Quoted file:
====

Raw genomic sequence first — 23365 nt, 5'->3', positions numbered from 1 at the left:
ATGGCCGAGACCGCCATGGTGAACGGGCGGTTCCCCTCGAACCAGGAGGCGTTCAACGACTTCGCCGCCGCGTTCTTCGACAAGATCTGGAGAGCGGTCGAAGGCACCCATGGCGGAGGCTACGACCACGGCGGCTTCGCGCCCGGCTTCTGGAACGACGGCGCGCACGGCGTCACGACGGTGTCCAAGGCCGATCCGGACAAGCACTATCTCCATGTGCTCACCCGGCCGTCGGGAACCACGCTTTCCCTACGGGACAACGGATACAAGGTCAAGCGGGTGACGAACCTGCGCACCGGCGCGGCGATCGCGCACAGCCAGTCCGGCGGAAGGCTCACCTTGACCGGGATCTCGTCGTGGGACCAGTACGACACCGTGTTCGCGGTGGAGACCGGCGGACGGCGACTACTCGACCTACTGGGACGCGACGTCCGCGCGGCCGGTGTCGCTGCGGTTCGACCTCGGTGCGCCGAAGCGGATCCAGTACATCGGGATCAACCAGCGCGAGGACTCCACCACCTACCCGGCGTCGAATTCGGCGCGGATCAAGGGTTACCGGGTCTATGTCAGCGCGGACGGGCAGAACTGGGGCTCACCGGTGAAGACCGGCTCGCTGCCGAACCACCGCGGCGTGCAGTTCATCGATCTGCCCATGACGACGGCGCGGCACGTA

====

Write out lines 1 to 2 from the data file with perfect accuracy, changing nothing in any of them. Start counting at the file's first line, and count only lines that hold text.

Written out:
Raw genomic sequence first — 23365 nt, 5'->3', positions numbered from 1 at the left:
ATGGCCGAGACCGCCATGGTGAACGGGCGGTTCCCCTCGAACCAGGAGGCGTTCAACGACTTCGCCGCCGCGTTCTTCGACAAGATCTGGAGAGCGGTCGAAGGCACCCATGGCGGAGGCTACGACCACGGCGGCTTCGCGCCCGGCTTCTGGAACGACGGCGCGCACGGCGTCACGACGGTGTCCAAGGCCGATCCGGACAAGCACTATCTCCATGTGCTCACCCGGCCGTCGGGAACCACGCTTTCCCTACGGGACAACGGATACAAGGTCAAGCGGGTGACGAACCTGCGCACCGGCGCGGCGATCGCGCACAGCCAGTCCGGCGGAAGGCTCACCTTGACCGGGATCTCGTCGTGGGACCAGTACGACACCGTGTTCGCGGTGGAGACCGGCGGACGGCGACTACTCGACCTACTGGGACGCGACGTCCGCGCGGCCGGTGTCGCTGCGGTTCGACCTCGGTGCGCCGAAGCGGATCCAGTACATCGGGATCAACCAGCGCGAGGACTCCACCACCTACCCGGCGTCGAATTCGGCGCGGATCAAGGGTTACCGGGTCTATGTCAGCGCGGACGGGCAGAACTGGGGCTCACCGGTGAAGACCGGCTCGCTGCCGAACCACCGCGGCGTGCAGTTCATCGATCTGCCCATGACGACGGCGCGGCACGTA